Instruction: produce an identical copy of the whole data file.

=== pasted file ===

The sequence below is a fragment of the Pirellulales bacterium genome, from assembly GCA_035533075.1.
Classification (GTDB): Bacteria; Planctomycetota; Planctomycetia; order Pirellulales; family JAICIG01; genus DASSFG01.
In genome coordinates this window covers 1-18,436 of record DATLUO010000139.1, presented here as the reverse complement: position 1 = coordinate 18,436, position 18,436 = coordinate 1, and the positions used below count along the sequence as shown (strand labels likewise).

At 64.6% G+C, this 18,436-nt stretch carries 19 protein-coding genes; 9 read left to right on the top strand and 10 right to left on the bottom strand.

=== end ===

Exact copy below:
The sequence below is a fragment of the Pirellulales bacterium genome, from assembly GCA_035533075.1.
Classification (GTDB): Bacteria; Planctomycetota; Planctomycetia; order Pirellulales; family JAICIG01; genus DASSFG01.
In genome coordinates this window covers 1-18,436 of record DATLUO010000139.1, presented here as the reverse complement: position 1 = coordinate 18,436, position 18,436 = coordinate 1, and the positions used below count along the sequence as shown (strand labels likewise).

At 64.6% G+C, this 18,436-nt stretch carries 19 protein-coding genes; 9 read left to right on the top strand and 10 right to left on the bottom strand.